However, there ARE indeed things that can be done to obtain investment money, but none of them are easy. It's hard work. and it's hard for everyone -- the total amount of private equity available for funding startups nationwide has plunged from about $100 billion a few years ago to just $20 billion today. Startups and SMEs everywhere have a tough time raising money.

Until this issue is addressed, nothing will come of it. (And no, it has nothing to do with lowering taxes).


Right-that was likely the instigator/catalyst, which is now largely privately led.

The Boss
The Boss

Mr. Green, It is hard to criticize how Rocco has invested his handouts. He did not invent the concept of government subsidy, he only uses what is offered. You can do it too.


This was a cynical "what's in it for me?" session on how to direct tax money into pockets. "HOW CAN I MAKE MONEY OFFA THIS REGION??" is the only subject at hand. Now watch Rocco's minions give me a bunch of thumbs down.


how can they be upstanding when they're sitting?


the "massachusetts miracle" (or, more accurately, the rt. 128 miracle) had mostly to do with scoring increased defense contracts. so much for the free market and less government intervention.


So far the theme descriptions sound like a lot of cliches & platitudes we've heard before many times. At least they didn't use the word synergy.

I'll hold back on serious praise or critique until they announce anything more specific, but for now I agree with travelrrr's first comment above. Very well said. If they let me vote on here, I'd even +1 it !


where do you hear whining? I was commending their work/plan, but was also pointing out that business development activities, as they were, have not worked over the past 50 years as they have mostly been top-down. Boston, Silicon Valley,etc. have all thrived in the early stage business environment due to a robust free market, innovation, etc. Less government intervention on that level is more.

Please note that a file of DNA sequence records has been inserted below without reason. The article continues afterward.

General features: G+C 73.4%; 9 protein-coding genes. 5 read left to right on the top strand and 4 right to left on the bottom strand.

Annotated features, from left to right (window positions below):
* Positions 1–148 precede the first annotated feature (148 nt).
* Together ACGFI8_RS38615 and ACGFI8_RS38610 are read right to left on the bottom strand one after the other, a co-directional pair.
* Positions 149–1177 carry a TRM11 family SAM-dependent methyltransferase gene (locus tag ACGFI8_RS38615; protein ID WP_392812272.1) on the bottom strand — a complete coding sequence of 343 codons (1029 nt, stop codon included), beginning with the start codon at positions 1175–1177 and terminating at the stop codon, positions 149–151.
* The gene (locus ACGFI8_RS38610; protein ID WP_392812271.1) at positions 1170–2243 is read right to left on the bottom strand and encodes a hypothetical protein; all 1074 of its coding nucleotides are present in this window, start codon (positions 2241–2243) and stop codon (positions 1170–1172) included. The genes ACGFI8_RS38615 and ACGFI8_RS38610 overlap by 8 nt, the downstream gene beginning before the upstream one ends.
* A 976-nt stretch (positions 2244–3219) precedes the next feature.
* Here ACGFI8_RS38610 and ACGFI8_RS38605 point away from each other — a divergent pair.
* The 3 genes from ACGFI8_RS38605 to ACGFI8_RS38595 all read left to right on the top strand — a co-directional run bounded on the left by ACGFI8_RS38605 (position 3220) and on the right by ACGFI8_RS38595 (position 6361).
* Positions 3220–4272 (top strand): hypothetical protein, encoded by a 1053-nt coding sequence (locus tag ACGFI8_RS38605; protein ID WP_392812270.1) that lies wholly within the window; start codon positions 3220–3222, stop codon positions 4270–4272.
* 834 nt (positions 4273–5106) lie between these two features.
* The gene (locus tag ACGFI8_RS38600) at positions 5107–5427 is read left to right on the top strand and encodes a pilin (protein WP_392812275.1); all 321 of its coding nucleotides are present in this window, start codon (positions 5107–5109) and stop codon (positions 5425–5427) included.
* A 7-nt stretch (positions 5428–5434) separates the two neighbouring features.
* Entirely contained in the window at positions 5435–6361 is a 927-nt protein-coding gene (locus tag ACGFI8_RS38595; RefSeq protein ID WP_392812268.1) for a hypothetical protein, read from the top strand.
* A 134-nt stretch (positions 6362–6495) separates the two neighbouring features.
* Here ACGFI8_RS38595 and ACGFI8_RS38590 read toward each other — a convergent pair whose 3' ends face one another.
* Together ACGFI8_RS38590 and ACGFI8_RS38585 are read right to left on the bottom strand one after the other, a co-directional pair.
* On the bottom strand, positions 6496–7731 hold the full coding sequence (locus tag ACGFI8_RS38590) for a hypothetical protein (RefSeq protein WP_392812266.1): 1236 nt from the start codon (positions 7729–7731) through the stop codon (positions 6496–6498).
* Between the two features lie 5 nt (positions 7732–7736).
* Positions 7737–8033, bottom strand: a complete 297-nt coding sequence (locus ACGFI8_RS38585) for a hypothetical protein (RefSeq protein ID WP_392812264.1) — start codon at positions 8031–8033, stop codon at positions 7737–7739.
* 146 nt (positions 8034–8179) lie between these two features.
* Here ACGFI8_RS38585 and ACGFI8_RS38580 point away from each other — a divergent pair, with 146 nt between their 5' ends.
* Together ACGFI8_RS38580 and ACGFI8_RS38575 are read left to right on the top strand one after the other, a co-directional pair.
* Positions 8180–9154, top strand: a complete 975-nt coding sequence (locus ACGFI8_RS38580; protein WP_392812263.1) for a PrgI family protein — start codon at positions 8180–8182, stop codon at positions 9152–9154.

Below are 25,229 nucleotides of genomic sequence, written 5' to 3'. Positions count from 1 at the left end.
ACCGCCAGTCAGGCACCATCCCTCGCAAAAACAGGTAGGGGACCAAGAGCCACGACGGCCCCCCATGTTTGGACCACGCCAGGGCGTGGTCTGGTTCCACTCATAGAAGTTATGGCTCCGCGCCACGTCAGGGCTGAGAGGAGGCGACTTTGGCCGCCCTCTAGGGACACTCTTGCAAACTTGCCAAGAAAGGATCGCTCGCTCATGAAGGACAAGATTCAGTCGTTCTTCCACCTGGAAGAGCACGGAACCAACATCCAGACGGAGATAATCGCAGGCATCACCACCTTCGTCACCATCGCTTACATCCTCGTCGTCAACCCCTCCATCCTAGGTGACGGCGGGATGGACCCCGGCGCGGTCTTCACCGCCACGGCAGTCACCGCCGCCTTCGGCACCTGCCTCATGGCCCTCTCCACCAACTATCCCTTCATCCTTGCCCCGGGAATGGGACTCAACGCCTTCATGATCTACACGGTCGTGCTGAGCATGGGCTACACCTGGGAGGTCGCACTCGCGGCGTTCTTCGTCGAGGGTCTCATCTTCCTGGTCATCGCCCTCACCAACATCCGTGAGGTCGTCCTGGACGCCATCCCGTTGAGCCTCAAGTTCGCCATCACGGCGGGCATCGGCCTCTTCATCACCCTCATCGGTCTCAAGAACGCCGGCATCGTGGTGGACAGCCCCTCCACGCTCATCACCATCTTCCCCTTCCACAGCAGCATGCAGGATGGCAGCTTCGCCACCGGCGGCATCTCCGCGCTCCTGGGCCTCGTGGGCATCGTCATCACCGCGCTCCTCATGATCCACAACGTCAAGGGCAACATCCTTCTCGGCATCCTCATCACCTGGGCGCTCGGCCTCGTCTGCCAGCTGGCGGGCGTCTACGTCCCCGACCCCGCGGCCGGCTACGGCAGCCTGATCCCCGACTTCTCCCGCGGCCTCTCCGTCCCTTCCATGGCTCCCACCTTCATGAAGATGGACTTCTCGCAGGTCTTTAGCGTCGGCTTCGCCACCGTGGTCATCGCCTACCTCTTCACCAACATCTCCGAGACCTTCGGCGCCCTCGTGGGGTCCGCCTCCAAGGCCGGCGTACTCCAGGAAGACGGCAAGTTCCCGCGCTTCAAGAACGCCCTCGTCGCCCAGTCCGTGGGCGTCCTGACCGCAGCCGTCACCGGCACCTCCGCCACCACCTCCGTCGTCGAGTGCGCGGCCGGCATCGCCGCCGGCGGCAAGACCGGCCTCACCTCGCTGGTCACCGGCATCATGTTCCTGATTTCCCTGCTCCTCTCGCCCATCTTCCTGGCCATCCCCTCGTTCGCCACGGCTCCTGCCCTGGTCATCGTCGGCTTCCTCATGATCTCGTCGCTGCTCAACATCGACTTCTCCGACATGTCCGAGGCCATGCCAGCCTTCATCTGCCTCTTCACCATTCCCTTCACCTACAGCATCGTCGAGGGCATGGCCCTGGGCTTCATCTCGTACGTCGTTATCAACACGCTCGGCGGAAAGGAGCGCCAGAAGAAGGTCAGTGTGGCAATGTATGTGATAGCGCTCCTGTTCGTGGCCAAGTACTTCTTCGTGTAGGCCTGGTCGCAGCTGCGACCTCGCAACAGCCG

Not sure why you are so defensive.


@ travelrrr - do you actually read the articles or just look at pictures? This has little to nothing to do with the regional councils, and by the looks of it, THE VERY FIRST THEME hits exactly on what you are whining about - enhancing the environment for business. I don't see anything about free money or hand-outs. You whine about helping entrepreneurs, look at theme 4. Stop looking at pictures and read the article.


All of these items are very important however the education/workforce development #3 is key. The new economy of the united states is based on skills that many do not have. The regional winners will be determined based on the talent pools that they cultivate. New York City recognized that they science and engineering talent pool was low compared to Silicon Valley and Boston. This hindered the deveopment of small tech companies in new york city. So they had science and enginnering schools compete to build a campus on city owned land. The inital results on the bidding process were very impressive. With multinational collaboration between worldclass universities.

It is this type of forward thinking that will help transform the region for the next century. UB2020 is great, but it will take further comittment and ivestment to cultivate and attract the type of talent that will grow the economy and built a sustainable future.


Why would we do a sister cities program to connect to Downstate cities? Why would we tie our industries with the downstate economy? If I do recall it was us who avoided recession, and it was their industries who failed.

I'm not saying its been perfect up here, but in order to thrive as a state, we need to has a diversified economy, not one reliant on New York City


All of them are seated together & hoping to see how to get more free, public money to "accelerate" itself into their pockets, with Rocco at the head of the pack. His performance at the recent convention was disgusting; it was nothing but "the City needs to give ME this and this and this so I can sell more apartments". Greedy tools should give to themselves.


It is great that discussions and planning sessions are taking root. Fortifying infrastructure, building deeper alliances with Canada, creating tax incentives, etc. is exactly where these efforts should be focused.

However, as we have seen over the past 50 years, top-down/government and agency-led business/economic development plans fail-they are inefficient, bloated and often corrupt. Business development, like every other movement in and around WNY, needs to be started from the ground-up. Let the market and entrepreneurs function...and they will deliver.

These councils can be most effective if they simply work to create a more business-friendly environment (lower taxes, incentives, infrastructure support, etc.) Stay out of the rest.

(PS-nice two see the picture of two upstanding business leaders seated together).